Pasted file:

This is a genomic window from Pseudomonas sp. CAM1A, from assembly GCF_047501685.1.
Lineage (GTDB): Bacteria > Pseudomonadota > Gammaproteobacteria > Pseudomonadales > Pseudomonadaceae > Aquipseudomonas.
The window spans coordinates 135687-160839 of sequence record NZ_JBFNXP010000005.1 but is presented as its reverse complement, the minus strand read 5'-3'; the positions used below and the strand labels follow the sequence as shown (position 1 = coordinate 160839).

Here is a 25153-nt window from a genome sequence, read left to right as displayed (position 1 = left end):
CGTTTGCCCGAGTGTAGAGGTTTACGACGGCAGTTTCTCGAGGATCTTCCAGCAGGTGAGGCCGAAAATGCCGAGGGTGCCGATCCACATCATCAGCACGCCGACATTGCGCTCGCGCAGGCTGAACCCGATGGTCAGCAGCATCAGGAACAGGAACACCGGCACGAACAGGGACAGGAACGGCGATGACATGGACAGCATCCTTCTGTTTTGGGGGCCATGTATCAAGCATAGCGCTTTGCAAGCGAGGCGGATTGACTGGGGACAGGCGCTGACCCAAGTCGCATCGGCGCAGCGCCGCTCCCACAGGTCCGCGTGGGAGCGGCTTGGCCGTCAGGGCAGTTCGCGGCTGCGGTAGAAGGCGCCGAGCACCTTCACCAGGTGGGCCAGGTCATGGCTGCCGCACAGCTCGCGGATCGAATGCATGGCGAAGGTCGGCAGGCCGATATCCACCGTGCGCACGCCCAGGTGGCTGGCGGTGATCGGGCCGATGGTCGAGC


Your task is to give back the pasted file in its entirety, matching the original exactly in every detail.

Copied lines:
This is a genomic window from Pseudomonas sp. CAM1A, from assembly GCF_047501685.1.
Lineage (GTDB): Bacteria > Pseudomonadota > Gammaproteobacteria > Pseudomonadales > Pseudomonadaceae > Aquipseudomonas.
The window spans coordinates 135687-160839 of sequence record NZ_JBFNXP010000005.1 but is presented as its reverse complement, the minus strand read 5'-3'; the positions used below and the strand labels follow the sequence as shown (position 1 = coordinate 160839).

Here is a 25153-nt window from a genome sequence, read left to right as displayed (position 1 = left end):
CGTTTGCCCGAGTGTAGAGGTTTACGACGGCAGTTTCTCGAGGATCTTCCAGCAGGTGAGGCCGAAAATGCCGAGGGTGCCGATCCACATCATCAGCACGCCGACATTGCGCTCGCGCAGGCTGAACCCGATGGTCAGCAGCATCAGGAACAGGAACACCGGCACGAACAGGGACAGGAACGGCGATGACATGGACAGCATCCTTCTGTTTTGGGGGCCATGTATCAAGCATAGCGCTTTGCAAGCGAGGCGGATTGACTGGGGACAGGCGCTGACCCAAGTCGCATCGGCGCAGCGCCGCTCCCACAGGTCCGCGTGGGAGCGGCTTGGCCGTCAGGGCAGTTCGCGGCTGCGGTAGAAGGCGCCGAGCACCTTCACCAGGTGGGCCAGGTCATGGCTGCCGCACAGCTCGCGGATCGAATGCATGGCGAAGGTCGGCAGGCCGATATCCACCGTGCGCACGCCCAGGTGGCTGGCGGTGATCGGGCCGATGGTCGAGC